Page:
Olympics preview: Women's ski jumping finally takes flight

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Image Credit: Peter Parks/Getty Images

NBC ski jumping analyst Jeff Hastings, a 1984 Olympian who’s provided commentary at every Winter Olympics since 1988, has already told EW why the sport makes great TV: “It’s an amazing piece of physics and an amazing bit of courage to do it well.” But as the women finally get their chance on the normal hill — qualifying for the inaugural women’s ski jumping event on Feb. 11 livestreams on NBCOlympics.com at 12:30 p.m. ET, followed by the final round at 1:25 p.m. ET, before airing in primetime on NBC — we should acknowledge that for them, it’s also taken some patience. In 2009, America’s Lindsey Van, now 29 and competing in Sochi, held the record at the hill where the men competed at the Vancouver Games — which means she would have been the gold medal favorite.

“If you’re totally unbiased about this, the women probably should have been in the 2010 Games, but probably shouldn’t have been in before that,” Hastings says, explaining that 2009 was the first year women had an official world championship (which Van won). “The IOC, rightly so, says, ‘Look, you need to have this many nations, and this many participants, and this big a tour before we’ll consider you as a possibility for an Olympic sport.’ [Women] pushed hard in ’02, they pushed hard in ’06, and got turned down. In ’10, you could argue that with their world championship in ’09, they really deserved to be there, but it was a tight turnaround, and in the meantime, one or two IOC people said some pretty sexist, stupid things that everybody hung their hat on as the reason why they were saying no. But long story short, they’re in now, and they deserve to be in, and they’re still going to be fighting like heck to get on the large hill in 2018. So the fight’s not over, but the first battle’s been won — and everyone’s winning in this deal.”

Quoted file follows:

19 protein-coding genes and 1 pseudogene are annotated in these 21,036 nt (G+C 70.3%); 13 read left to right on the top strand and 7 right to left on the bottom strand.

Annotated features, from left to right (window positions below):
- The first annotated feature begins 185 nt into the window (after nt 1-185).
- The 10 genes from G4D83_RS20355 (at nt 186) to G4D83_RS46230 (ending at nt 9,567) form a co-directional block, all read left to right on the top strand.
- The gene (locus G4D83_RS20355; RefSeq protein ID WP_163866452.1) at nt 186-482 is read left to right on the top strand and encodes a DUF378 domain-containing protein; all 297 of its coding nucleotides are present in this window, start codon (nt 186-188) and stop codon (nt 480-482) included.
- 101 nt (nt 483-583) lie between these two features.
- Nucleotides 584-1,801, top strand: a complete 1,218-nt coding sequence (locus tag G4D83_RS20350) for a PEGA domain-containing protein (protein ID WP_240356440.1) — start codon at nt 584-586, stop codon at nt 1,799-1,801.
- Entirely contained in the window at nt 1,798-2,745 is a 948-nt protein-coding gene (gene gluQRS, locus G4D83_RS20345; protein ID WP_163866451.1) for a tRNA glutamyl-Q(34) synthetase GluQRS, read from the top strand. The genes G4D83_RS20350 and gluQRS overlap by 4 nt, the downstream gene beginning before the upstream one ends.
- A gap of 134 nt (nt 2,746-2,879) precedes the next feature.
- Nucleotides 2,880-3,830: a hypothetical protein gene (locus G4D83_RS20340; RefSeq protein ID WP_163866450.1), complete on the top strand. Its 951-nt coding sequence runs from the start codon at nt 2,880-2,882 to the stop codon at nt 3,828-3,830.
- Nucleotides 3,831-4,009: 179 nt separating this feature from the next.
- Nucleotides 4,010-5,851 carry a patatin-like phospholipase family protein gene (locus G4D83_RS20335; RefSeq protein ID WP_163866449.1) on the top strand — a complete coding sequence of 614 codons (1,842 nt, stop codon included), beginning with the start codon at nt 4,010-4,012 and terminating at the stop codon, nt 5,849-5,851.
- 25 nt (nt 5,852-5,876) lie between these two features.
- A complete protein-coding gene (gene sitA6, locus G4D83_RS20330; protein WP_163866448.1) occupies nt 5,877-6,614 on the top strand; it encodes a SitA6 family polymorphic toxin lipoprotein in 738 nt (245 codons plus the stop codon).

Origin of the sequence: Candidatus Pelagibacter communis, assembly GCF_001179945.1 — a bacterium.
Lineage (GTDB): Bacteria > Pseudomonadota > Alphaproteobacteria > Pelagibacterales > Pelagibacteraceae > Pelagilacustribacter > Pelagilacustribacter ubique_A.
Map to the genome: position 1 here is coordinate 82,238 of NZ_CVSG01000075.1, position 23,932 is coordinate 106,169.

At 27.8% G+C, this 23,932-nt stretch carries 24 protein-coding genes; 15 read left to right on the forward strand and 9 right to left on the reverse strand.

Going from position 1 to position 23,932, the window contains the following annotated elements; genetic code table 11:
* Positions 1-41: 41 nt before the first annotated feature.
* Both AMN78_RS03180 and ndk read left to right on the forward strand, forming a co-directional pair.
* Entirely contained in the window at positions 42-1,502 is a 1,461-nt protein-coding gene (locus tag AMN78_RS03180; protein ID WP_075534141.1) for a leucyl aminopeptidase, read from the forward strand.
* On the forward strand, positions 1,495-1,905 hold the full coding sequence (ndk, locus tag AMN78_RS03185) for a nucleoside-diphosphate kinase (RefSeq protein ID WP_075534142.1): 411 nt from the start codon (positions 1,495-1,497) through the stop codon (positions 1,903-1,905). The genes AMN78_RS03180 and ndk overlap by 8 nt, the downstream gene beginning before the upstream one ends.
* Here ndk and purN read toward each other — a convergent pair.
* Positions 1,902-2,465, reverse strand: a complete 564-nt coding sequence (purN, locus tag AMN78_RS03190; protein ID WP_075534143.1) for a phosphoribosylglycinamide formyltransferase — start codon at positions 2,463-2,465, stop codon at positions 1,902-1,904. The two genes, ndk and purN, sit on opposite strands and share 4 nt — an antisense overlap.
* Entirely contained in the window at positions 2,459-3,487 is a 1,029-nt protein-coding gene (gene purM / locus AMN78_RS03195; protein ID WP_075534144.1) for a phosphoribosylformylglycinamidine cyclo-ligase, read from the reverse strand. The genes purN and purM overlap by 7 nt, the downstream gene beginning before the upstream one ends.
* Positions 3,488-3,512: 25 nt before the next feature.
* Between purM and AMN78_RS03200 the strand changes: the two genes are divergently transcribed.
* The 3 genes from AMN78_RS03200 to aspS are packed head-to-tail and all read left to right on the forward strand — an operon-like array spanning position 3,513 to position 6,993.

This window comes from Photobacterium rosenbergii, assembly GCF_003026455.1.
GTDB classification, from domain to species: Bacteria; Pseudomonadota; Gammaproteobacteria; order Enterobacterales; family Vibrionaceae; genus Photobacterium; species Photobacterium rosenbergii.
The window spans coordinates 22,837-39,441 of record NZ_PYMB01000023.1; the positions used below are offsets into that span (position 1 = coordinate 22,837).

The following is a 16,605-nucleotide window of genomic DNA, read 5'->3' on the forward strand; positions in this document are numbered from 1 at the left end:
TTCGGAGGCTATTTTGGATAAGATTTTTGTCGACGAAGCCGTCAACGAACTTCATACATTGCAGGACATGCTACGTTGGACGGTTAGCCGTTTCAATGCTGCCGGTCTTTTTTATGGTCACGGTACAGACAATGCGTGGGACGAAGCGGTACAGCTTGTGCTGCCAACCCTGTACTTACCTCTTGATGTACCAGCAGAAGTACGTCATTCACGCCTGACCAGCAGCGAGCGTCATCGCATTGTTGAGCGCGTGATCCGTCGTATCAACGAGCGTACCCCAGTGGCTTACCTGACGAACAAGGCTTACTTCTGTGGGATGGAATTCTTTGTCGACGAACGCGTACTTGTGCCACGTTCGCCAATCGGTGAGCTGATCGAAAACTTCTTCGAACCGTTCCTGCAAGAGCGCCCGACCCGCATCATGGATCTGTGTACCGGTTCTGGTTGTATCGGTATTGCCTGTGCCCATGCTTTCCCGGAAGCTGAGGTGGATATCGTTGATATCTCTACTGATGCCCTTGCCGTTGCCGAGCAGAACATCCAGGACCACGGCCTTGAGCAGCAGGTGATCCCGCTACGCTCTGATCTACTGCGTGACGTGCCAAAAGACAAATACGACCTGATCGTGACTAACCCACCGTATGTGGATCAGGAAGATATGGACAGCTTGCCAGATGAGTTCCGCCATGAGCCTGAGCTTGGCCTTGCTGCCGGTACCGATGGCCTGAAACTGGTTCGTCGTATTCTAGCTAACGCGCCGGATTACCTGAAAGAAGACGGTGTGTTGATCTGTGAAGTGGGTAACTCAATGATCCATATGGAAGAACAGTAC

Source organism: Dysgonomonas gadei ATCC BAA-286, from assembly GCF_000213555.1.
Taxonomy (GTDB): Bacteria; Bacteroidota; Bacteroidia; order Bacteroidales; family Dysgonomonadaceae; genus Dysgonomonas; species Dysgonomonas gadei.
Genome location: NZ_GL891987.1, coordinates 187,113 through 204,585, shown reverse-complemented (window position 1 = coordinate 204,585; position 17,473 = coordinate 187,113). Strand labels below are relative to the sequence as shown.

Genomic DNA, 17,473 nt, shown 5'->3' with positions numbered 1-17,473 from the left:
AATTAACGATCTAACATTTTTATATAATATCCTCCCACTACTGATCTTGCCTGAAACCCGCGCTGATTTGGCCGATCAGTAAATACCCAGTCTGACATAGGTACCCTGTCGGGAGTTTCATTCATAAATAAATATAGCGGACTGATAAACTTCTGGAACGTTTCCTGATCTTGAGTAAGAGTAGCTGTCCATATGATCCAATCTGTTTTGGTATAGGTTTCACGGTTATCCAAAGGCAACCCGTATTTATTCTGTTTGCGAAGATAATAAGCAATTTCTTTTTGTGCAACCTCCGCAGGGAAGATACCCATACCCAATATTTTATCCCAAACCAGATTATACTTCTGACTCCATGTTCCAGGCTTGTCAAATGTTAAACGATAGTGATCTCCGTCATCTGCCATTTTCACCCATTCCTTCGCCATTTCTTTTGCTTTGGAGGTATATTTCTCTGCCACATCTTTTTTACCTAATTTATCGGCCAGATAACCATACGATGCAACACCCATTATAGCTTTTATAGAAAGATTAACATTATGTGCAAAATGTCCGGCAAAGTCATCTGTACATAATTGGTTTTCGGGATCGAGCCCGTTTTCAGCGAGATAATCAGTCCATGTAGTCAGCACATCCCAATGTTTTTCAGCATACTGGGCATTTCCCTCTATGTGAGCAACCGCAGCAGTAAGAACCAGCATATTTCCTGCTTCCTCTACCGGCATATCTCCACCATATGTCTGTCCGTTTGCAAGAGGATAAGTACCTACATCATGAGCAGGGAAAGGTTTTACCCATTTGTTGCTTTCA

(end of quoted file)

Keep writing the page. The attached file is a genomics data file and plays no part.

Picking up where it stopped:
The sage Van isn’t expected to be a medal contender in Sochi. “Head Coach Alan Alborn says, ‘Four or five years ago there are three or four girls at the top who are all much better than the rest. And then all of the sudden there was 15, and then 20,'” Hastings says. “Each time a new wave comes in, they’re younger and they’re better than the old wave that you thought was as good as it was gonna get. So Lindsey’s lived through two or three of those new generation of kids coming in, and they’re gonna be tough to deal with, for sure.” Japan’s 17-year-old Sara Takanashi had seemed invincible until recent events, so someone could give her a run for the gold (though she’s won two of the three training rounds in Sochi); Van’s 19-year-old American teammate Sarah Hendrickson (pictured) had been mentioned for a podium position, but while she’ll compete, an August crash that shredded her knee is taking its toll on her body and mind.

If you do tune in, Hastings says you might be surprised: Though he doesn’t have numbers to back it up, “in Europe,” he says, “the women apparently have far more passionate followers and far more people watching them because they are so much more willing to show the emotion — both the good and the bad — and let their personality come through and not be behind this veneer of professionalism that seems to have enveloped more and more of these ‘amateur sports’ as more and more money comes into them. There’s just a lot of excitement and genuine enthusiasm that comes through with the newness of the tour and the newness of these women coming to the tour.”

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